Tax Deadlines Extended for Texas, Oklahoma and Louisiana Winter Storm Victims

Following FEMA's disaster declarations for winter storms in Texas, Oklahoma and Louisiana, victims of the storms in those states get more time to file and pay taxes.

picture of a car crash on wintery roads
(Image credit: Getty Images)

Victims of February's winter storms in Texas, Oklahoma and Louisiana can wait until June 15, 2021, to file their 2020 federal income tax return. This announcement from the IRS follows a disaster area declaration from the Federal Emergency Management Agency (FEMA) for those three states. Taxpayers in other states impacted by the storms that receive similar FEMA disaster declarations will automatically receive the same filing and payment relief.

Various federal tax filing and payment due dates for individuals and businesses from February 8 (Oklahoma) or February 11 (Texas and Louisiana) to June 14 will be shifted to June 15. In addition to the May 17 personal income tax filing deadline, this includes:

  • Various 2020 business returns usually due on March 15;
  • 2020 IRA contributions originally due on May 17;
  • Quarterly estimated income tax payments normally due on April 15;
  • Quarterly payroll and excise tax returns ordinarily due on April 30; and
  • 2020 returns for tax-exempt organizations typically due on May 17.

In Oklahoma, penalties on payroll and excise tax deposits due from February 8 to February 23 will also be waived if the deposits are made by February 23. In Texas and Louisiana, the same applies for deposits due from February 11 to February 26 they're are made by February 26.

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You don't have to contact the IRS to get this relief. However, if you receive a late filing or late payment penalty notice from the IRS that has an original or extended filing, payment or deposit due date falling within the postponement period, you should call the number on the notice to have the penalty abated.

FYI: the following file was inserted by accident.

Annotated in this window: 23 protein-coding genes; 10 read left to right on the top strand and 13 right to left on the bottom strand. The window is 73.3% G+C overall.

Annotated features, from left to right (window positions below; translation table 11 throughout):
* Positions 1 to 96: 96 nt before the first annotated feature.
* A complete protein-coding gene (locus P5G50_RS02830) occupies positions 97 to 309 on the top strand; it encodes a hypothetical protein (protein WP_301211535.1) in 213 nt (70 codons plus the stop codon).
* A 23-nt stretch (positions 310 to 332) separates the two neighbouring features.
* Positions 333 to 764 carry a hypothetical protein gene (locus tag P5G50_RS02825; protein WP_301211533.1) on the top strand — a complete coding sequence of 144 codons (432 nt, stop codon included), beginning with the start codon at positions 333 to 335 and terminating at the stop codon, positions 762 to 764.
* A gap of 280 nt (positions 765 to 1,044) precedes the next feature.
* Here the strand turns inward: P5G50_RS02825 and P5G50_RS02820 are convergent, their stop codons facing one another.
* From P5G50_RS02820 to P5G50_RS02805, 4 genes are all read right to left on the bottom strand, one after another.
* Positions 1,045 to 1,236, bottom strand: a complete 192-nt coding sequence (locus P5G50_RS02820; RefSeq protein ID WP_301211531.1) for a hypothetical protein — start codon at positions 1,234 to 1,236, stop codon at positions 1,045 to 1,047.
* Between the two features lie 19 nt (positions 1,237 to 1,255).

In addition, the IRS will work with any taxpayer who live elsewhere, but whose records necessary to meet a deadline occurring during the postponement period are located in Texas, Oklahoma or Louisiana. Taxpayers qualifying for relief who live in another state need to contact the IRS at 866-562-5227. This also includes workers assisting the relief activities who are affiliated with a recognized government or philanthropic organization.

Individuals and businesses in a federally declared disaster area who suffered uninsured or unreimbursed disaster-related losses can choose to claim them on either the return for the year the loss occurred (in this instance, the 2021 return normally filed next year), or the return for the prior year. This means that taxpayers can, if they choose, claim these losses on the 2020 return they are filling out this tax season. Be sure to write the FEMA declaration number (4586 for Texas, 4587 for Oklahoma, 4590 for Louisiana) on any return claiming a loss. It's also a good idea for affected taxpayers claiming the disaster loss on a 2020 return to put the Disaster Designation (e.g., "Oklahoma – Severe Winter Storms") in bold letters at the top of the form. See IRS Publication 547 for details.

[NOTES: Similar tax relief is available for victims of severe storms in Alabama, Kentucky and Tennessee. In addition, taxpayers in certain Louisiana parishes may get an additional extension for storms and flooding that began on May 17.]

Rocky Mengle

Rocky Mengle was a Senior Tax Editor for Kiplinger from October 2018 to January 2023 with more than 20 years of experience covering federal and state tax developments. Before coming to Kiplinger, Rocky worked for Wolters Kluwer Tax & Accounting, and Kleinrock Publishing, where he provided breaking news and guidance for CPAs, tax attorneys, and other tax professionals. He has also been quoted as an expert by USA Today, Forbes, U.S. News & World Report, Reuters, Accounting Today, and other media outlets. Rocky holds a law degree from the University of Connecticut and a B.A. in History from Salisbury University.